- “Radical Reference: taking information to the street.” (PDF) With Shinjoung Yeo, Joel J. Rane, Lia Friedman, and Jenna Freedman. Information Outlook, Spring, 2005.
- Peer-to-Peer (P2P) backgrounder, October 19, 2004. Given to the Librarians’ Association of the University of California (LAUC) Executive Board for distribution to individual campus LAUC chapters.
- “RSS: It’s Only XML But I Like It!” (Summer, 2004). DttP: A Quarterly Journal of Government Information Practice and Perspective, v.31 no.2, p10-11.
- Librarians’ role and USA Patriot Act (Letter to the editor). The San Diego Union-Tribune. October 2, 2003, B-13. with Shinjoung Yeo. (Reprinted on Radical Reference)
- “Blogosphere : exploring the new killer app for librarians” (Summer, 2003). DttP: A Quarterly Journal of Government Information Practice and Perspective, v.31 no.2, p. 6-7.
- Rudasill, Lynne Marie, McNeill-Harmon, Katherine, and Jacobs, James R. (2002). “The Inexact Science of Informing Ourselves.” IS2002 Proceedings of the Informing Science + IT Education Conference, 1367-1382. The paper was presented at the 2002 Informing Science & IT Education Joint Conference in Cork, Ireland in June, 2002.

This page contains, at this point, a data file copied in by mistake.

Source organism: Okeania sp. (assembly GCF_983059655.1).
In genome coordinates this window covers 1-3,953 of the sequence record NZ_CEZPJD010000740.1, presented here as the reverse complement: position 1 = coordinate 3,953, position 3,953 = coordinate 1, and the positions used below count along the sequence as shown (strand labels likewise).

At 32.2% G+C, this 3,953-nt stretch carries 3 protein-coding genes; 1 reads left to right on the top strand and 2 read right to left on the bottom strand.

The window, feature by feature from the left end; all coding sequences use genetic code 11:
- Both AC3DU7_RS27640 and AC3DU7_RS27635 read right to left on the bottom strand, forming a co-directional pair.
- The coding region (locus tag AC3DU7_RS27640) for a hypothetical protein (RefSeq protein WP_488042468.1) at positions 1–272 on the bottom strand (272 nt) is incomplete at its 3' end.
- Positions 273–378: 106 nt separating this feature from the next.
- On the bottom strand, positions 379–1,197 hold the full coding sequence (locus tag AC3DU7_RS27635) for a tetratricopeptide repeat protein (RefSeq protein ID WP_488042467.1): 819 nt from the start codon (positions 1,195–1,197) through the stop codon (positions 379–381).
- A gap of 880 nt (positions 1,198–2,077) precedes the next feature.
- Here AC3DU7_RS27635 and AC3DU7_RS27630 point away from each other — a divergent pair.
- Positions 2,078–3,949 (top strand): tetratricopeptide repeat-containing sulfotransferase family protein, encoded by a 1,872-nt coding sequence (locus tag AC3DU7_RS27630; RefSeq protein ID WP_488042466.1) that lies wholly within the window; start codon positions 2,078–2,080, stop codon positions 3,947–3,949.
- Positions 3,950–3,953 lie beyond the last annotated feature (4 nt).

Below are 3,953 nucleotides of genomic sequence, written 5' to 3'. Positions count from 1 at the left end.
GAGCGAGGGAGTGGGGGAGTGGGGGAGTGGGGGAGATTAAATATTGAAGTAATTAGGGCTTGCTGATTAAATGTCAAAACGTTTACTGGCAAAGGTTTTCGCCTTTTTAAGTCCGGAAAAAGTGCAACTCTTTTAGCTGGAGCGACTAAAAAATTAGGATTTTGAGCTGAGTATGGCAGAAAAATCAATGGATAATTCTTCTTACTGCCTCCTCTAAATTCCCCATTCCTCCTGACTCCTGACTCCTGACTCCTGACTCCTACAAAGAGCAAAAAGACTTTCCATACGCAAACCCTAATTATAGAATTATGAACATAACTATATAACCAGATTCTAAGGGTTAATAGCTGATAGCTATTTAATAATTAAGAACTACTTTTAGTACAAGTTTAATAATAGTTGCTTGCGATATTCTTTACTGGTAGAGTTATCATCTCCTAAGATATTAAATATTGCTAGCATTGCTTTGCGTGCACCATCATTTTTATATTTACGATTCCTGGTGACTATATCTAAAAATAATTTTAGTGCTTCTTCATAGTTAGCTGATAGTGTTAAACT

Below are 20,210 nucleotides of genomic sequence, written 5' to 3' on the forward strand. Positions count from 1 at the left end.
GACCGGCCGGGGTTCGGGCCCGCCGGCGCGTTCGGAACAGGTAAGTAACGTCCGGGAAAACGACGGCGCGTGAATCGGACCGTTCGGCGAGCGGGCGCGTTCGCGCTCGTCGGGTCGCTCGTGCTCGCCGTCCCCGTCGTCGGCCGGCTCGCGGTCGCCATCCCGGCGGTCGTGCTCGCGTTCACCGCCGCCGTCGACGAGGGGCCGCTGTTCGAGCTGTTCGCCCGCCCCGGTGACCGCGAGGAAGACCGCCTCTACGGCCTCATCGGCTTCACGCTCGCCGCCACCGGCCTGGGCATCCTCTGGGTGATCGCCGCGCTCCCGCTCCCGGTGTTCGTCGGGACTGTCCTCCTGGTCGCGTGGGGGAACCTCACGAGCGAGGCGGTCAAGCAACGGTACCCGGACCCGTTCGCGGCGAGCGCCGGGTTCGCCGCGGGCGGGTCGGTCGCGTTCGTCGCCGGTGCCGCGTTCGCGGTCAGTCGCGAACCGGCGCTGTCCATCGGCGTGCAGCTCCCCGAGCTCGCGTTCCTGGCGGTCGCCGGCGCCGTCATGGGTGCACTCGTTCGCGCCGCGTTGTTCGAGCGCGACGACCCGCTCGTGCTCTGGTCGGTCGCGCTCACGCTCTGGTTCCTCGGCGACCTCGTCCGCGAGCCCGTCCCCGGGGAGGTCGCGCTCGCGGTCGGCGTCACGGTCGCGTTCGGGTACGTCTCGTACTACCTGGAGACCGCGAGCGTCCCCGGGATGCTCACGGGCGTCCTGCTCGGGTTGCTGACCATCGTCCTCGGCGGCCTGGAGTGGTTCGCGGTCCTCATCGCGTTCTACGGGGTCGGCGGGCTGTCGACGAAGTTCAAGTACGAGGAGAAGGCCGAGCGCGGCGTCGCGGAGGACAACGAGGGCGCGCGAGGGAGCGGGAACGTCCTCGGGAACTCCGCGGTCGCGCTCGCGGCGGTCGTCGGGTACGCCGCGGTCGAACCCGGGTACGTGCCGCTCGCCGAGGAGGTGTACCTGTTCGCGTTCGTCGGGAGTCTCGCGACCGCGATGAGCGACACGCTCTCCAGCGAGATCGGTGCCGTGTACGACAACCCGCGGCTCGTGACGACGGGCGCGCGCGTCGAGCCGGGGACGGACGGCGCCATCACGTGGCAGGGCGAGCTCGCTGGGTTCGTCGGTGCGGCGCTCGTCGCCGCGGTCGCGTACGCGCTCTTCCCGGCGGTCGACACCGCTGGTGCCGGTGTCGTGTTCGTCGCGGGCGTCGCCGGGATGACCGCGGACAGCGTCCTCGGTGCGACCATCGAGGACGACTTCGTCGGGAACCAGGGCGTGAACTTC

James grew up in New Jersey, Pennsylvania, and upstate New York. At one time or another he has called home the following places: NY City, Boston, Tokyo, Japan, Ithaca, NY, Eugene, OR, Urbana, IL, San Diego, CA and now San Francisco. James has always been a library rat and has called himself “librarian” since the age of 15 when he was “co-librarian” at a small public library in Homer, NY (yeah yeah, he’s heard about the faux pas of calling oneself a librarian without having an MLS!). As evinced by the number of places he’s lived, James took the road less travelled to being a librarian, with stints as an ESL teacher, social studies teacher, garlic farmer, beekeeper, and several technician jobs within various libraries. But, as Robert Frost wrote, that “has made all the difference.”
James can be reached at freegovinfo AT gmail DOT com.
[Updated August 8, 2012]